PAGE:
Ex Summary EN Fiscal Transparency

Monitoring Media Coverage of Fiscal Transparency Issues

The study "Monitoring Media Coverage of Fiscal Transparency Issues," conducted by Maharat Foundation, gathered media coverage on topics related to fiscal transparency. This included public finances and the state budget, public tenders and government contracts, oversight of public spending, financial and reform plans, and financial management of the Central Bank of Lebanon.


This study is based on the premise that fiscal transparency aims to serve the public interest and enhance good governance by providing detailed and clear information on the collection and expenditure of public funds and the management of public financial management. It is also based on the consideration that the media play a crucial role in promoting financial transparency and holding the executive and legislative branches accountable by providing essential and necessary information to monitor government actions, enlighten public opinion, evaluate overall performance, and expose illegal practices.


Media were monitored over a two-month period (December 2023 and January 2024), involving 4 local newspapers and 6 television channels. The study aimed to analyze their coverage of issues concerning public finances and the application of fiscal transparency principles in addressing these issues.



The monitored period included several significant financial events such as budget discussions and approval in Parliament, economic reform plans, and the approval of the social security and retirement law, directly related to public finances. Budget discussions, lasting several days in Parliament, received the most coverage due to their political, social, and economic significance.


According to the study, 164 news reports on fiscal transparency issues were monitored in evening television news bulletins, while the monitored newspapers covered the same topic with 131 articles. Specifically, 46 television news reports (28%) explicitly or implicitly referenced fiscal transparency requirements, compared to 55 newspaper articles (42%).


Based on the monitoring results, media coverage varied significantly depending on editorial policies and current events. Television channels prioritized live coverage and daily updates, accounting for 75% of the coverage on public finances and the state budget, largely due to their coverage of budget discussions in Parliament. In contrast, press coverage focused more on financial reform plans, public tenders, and government contracts, receiving higher percentages of coverage.


Television news predominantly featured news reports (83%) with a lack of investigative journalism and interviews. In contrast, press coverage consisted mostly of news reports (83%), followed by investigative reports (9%), opinion articles (6%), and interviews (2%).


Regarding the tone of news coverage, a neutral tone prevailed in television news (60%), with accusatory tones at around 28%. In newspapers, neutrality decreased to 38%, while accusatory tones increased to 37%, and skeptical tones reached 16%.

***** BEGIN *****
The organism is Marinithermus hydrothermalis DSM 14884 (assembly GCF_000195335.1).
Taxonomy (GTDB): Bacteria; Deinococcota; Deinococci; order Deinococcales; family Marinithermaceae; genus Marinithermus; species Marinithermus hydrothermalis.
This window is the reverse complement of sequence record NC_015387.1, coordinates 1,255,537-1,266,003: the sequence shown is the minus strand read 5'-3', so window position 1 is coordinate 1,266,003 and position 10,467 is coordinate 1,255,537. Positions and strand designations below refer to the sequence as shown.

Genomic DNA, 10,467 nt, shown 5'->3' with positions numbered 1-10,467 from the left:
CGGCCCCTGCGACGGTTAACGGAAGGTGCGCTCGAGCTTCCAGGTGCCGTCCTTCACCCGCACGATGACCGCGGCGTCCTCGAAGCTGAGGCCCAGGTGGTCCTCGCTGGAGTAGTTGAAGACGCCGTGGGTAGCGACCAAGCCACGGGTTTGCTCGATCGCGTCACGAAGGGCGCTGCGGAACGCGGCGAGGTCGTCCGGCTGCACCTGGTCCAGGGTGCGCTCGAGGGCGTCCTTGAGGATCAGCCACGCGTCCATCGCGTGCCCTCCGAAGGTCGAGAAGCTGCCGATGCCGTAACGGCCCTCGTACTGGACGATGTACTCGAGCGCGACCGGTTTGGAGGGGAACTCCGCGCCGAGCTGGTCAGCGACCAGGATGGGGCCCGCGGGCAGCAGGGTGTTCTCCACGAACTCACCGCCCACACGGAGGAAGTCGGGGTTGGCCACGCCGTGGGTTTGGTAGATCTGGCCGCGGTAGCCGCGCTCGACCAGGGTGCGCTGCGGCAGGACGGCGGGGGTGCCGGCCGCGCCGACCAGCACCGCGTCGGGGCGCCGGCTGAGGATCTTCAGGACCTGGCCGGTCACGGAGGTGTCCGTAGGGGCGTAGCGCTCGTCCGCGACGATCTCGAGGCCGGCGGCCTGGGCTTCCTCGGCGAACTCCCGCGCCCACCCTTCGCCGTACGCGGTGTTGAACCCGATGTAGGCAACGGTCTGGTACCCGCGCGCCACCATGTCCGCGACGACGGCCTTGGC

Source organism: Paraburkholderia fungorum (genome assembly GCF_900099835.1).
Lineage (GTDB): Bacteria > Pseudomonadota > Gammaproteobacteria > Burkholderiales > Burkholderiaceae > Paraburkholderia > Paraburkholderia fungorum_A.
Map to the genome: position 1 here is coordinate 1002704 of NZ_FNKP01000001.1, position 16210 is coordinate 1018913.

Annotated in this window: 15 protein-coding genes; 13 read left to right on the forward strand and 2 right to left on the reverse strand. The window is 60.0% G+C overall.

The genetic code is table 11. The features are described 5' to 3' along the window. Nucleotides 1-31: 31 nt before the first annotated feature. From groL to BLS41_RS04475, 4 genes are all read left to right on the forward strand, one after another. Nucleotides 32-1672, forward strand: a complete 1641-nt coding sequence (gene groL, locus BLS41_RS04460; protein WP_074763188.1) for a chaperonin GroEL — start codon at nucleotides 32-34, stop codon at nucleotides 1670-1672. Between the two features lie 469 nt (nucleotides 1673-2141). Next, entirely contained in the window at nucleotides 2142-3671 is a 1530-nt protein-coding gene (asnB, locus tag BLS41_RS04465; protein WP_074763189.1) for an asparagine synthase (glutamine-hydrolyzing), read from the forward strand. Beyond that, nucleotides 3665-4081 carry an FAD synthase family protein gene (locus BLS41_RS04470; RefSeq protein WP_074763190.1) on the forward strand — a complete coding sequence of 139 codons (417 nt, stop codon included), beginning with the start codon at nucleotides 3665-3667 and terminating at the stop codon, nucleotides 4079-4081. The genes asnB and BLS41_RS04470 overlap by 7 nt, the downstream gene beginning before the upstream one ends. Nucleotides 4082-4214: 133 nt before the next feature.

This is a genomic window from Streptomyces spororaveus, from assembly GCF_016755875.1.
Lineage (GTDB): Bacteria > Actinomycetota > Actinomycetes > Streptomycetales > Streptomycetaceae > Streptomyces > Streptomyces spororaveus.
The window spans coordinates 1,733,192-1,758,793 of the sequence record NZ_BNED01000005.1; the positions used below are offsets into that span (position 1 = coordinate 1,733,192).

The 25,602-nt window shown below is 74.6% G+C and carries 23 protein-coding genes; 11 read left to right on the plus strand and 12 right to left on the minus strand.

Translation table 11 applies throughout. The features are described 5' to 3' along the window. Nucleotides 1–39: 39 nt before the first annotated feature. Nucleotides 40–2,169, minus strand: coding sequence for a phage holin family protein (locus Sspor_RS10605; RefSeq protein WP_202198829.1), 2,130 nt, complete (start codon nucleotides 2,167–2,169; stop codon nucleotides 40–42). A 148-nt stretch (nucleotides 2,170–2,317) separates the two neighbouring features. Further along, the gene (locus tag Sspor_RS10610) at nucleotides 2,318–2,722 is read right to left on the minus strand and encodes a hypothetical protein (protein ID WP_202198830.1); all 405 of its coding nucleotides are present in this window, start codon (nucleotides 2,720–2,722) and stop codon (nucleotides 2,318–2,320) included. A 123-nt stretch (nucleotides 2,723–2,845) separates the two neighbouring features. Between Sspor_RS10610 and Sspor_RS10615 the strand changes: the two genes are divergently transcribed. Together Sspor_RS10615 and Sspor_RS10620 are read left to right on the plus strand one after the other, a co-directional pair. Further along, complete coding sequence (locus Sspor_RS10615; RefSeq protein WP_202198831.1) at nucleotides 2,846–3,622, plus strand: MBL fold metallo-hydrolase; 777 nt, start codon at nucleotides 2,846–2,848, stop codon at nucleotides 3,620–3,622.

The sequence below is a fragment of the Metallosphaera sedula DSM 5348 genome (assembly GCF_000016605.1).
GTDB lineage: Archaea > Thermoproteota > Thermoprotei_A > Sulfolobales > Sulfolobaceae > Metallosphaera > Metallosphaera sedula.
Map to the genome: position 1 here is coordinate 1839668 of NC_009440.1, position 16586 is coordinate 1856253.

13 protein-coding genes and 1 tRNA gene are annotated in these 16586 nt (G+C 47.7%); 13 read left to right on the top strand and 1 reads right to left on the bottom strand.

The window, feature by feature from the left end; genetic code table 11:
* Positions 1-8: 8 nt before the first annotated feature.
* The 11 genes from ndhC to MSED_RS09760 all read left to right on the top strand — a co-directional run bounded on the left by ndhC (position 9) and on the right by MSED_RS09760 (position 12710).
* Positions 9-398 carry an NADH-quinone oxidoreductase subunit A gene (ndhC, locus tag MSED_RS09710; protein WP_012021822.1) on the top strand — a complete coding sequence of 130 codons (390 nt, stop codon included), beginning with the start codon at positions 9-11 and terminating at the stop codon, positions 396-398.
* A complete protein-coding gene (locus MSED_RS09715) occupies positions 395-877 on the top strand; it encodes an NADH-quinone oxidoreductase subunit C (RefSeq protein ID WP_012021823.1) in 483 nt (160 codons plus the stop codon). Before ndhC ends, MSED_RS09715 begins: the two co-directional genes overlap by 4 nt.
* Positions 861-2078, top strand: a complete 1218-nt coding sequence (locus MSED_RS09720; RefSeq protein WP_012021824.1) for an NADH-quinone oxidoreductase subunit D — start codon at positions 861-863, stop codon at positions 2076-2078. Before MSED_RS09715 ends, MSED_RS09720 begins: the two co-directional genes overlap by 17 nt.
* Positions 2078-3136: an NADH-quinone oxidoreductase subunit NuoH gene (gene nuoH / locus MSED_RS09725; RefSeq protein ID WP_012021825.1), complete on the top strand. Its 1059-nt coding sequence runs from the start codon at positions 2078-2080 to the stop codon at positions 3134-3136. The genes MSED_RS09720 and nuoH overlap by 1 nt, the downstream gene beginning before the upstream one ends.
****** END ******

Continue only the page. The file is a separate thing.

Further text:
The study shed light on the main actors who significantly influence or shape public policies. Members of Parliament topped both television and press coverage at 47% each, followed prominently by government officials and officials from the Central Bank of Lebanon. Official authorities dominated television coverage (87%), while the private sector was only represented in around 13% of the coverage. Similarly, in terms of press coverage, the private sector appears as a main actor only in 12% of the coverage.


In terms of gender distribution, the main actors in television news broadcasts were overwhelmingly male, with 94% of coverage featuring male actors, while women were nearly absent, accounting for only 1%. Similarly, in press coverage, women were featured as main actors in only 3% of the coverage, compared to 84% for men.


Regarding journalistic practices, despite the importance of relying on credible and specialized sources, the analysis of television news coverage on fiscal transparency issues revealed that 90% of the coverage lacked specific sources while only 10% of television news stories cited specific sources. In contrast, press coverage showed a slightly higher reliance on sources at 15%.


Radio and television talk shows featured diverse opinions, shedding light on multifaceted dimensions of financial issues. These discussions often highlighted gaps in laws or proposed necessary reforms, giving voice to actors beyond the main political figures, and serving as an important forum for deeper legislative understanding. These programs enhanced concepts of participation, discussion, and public education.


The study concluded that Lebanese media often prioritize political issues over economic ones, despite the pivotal role of economics in governance and societal well-being. Economic issues, crucial for citizen livelihoods and social development, have gained more importance amid Lebanon's ongoing economic crisis, currency inflation, and banking sector collapse. However, recurrent political and security crises frequently divert attention back to political matters.


Consequently, media outlets have the potential to significantly contribute to highlighting economic issues, governance matters, and monitoring public financial management through coverage of fiscal transparency and holding government and parliament accountable. Alongside citizens, civil society organizations, activists, and intellectuals, media can play a crucial role in enhancing transparency and accountability in public financial management programs and decisions.


To read the executive summary:

Monitoring Media Coverage of Fiscal Transparency Issues